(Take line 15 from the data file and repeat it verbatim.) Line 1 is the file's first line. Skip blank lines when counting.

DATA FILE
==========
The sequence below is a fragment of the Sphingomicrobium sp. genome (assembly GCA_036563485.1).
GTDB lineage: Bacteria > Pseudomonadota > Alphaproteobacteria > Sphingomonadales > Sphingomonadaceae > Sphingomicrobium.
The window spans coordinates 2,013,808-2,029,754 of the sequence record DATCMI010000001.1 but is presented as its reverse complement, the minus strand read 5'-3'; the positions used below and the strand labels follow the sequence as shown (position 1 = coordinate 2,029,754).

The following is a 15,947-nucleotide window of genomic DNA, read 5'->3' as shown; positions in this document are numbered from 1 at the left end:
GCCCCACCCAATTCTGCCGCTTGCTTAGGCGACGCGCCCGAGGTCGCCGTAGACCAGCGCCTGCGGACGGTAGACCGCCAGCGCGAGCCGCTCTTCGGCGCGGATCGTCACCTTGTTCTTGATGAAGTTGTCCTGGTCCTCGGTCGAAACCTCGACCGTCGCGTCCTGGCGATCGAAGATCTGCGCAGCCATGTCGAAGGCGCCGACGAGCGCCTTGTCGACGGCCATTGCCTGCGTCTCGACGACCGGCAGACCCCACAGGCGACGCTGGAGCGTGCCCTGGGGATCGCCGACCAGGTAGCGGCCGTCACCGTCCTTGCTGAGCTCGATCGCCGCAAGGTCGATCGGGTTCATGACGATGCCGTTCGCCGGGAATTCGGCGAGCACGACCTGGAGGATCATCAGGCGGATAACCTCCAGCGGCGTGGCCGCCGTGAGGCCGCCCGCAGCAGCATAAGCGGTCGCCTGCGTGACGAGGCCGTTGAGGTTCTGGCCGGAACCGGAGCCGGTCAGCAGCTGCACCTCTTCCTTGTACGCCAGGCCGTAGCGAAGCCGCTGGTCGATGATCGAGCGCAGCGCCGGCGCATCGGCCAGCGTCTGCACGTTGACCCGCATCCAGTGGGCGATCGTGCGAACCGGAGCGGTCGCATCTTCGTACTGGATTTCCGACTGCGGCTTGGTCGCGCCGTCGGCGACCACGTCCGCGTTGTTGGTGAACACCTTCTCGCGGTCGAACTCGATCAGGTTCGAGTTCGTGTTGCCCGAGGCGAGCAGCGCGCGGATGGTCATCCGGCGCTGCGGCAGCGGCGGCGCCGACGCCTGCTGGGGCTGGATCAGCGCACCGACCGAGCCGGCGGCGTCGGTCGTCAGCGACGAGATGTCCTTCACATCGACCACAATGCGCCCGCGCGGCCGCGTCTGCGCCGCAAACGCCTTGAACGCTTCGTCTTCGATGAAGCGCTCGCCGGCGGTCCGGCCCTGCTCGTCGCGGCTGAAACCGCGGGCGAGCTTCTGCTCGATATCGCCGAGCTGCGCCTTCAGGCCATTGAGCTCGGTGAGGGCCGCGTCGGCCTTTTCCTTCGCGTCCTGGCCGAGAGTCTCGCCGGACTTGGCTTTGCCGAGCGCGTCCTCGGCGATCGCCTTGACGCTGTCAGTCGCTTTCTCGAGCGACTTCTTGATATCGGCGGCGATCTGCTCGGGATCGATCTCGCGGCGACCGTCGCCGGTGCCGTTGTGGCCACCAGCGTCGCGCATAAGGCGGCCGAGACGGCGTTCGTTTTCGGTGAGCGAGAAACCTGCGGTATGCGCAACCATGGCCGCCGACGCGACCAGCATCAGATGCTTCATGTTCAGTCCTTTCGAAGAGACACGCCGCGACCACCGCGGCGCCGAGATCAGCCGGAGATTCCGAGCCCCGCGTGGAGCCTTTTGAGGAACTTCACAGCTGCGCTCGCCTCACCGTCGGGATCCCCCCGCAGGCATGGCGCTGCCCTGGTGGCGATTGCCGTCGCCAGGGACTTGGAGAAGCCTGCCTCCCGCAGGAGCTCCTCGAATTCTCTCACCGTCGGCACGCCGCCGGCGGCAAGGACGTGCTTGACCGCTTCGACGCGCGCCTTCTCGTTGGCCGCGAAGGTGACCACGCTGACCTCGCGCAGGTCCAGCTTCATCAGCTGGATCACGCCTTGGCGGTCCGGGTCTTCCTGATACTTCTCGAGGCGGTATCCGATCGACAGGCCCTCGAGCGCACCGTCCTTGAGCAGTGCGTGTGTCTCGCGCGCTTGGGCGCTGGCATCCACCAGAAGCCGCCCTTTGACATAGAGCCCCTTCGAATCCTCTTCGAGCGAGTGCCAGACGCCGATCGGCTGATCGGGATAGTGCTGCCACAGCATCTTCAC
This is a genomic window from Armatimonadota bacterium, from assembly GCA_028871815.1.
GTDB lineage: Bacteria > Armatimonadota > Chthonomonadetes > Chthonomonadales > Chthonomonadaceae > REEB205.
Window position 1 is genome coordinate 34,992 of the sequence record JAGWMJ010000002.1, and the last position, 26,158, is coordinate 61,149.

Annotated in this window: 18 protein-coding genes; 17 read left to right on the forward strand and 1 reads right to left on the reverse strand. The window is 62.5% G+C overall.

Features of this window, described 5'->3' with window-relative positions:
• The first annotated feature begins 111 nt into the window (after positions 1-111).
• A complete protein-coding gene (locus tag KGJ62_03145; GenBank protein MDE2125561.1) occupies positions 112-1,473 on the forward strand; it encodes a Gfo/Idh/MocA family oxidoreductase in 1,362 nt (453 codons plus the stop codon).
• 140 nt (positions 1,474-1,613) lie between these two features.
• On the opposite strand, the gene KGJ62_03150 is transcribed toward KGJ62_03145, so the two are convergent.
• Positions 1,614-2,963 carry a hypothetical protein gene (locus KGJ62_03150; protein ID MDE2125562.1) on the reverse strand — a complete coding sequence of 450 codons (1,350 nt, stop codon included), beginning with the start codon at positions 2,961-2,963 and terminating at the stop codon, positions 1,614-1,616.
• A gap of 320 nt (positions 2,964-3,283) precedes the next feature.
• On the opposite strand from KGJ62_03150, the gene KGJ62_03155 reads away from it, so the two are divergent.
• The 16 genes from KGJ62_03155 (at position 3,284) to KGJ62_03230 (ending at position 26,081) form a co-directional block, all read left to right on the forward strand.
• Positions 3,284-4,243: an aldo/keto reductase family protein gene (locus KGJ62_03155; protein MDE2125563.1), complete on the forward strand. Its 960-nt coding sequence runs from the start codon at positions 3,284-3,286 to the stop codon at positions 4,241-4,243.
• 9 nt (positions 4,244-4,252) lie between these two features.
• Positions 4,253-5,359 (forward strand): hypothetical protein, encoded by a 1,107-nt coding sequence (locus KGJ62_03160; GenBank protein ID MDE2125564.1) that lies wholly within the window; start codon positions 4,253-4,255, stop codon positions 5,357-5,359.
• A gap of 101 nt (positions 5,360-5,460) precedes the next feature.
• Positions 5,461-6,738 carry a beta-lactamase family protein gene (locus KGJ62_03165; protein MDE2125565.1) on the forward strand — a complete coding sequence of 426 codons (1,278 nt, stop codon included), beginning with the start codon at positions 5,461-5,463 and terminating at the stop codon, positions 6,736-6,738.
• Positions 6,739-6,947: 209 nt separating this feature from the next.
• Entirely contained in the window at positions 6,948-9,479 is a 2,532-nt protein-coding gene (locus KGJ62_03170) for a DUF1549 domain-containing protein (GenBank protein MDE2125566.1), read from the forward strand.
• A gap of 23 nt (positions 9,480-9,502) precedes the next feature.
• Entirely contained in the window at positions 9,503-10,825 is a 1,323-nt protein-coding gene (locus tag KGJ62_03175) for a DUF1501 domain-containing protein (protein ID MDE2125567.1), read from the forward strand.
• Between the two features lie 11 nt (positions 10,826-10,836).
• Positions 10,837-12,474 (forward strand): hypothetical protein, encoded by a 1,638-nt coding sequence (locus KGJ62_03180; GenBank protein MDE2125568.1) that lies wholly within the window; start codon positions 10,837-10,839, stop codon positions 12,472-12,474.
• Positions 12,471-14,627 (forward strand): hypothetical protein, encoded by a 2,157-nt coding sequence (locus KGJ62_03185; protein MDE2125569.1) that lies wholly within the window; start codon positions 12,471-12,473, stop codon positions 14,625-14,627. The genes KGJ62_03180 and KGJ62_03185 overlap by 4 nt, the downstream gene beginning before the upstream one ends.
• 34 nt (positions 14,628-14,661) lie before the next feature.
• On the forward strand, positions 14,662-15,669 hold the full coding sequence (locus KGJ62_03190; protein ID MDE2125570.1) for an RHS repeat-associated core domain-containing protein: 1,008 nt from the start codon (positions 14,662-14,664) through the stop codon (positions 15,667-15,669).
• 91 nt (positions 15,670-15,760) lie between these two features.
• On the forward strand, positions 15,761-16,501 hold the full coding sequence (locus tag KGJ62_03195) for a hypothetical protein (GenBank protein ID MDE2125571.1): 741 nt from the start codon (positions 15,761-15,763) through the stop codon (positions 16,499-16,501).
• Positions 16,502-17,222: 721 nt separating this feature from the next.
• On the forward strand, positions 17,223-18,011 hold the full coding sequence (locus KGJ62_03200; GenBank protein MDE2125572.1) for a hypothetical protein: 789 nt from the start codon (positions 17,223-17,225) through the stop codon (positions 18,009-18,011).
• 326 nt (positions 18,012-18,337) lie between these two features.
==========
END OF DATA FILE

• Positions 1,614-2,963 carry a hypothetical protein gene (locus KGJ62_03150; protein ID MDE2125562.1) on the reverse strand — a complete coding sequence of 450 codons (1,350 nt, stop codon included), beginning with the start codon at positions 2,961-2,963 and terminating at the stop codon, positions 1,614-1,616.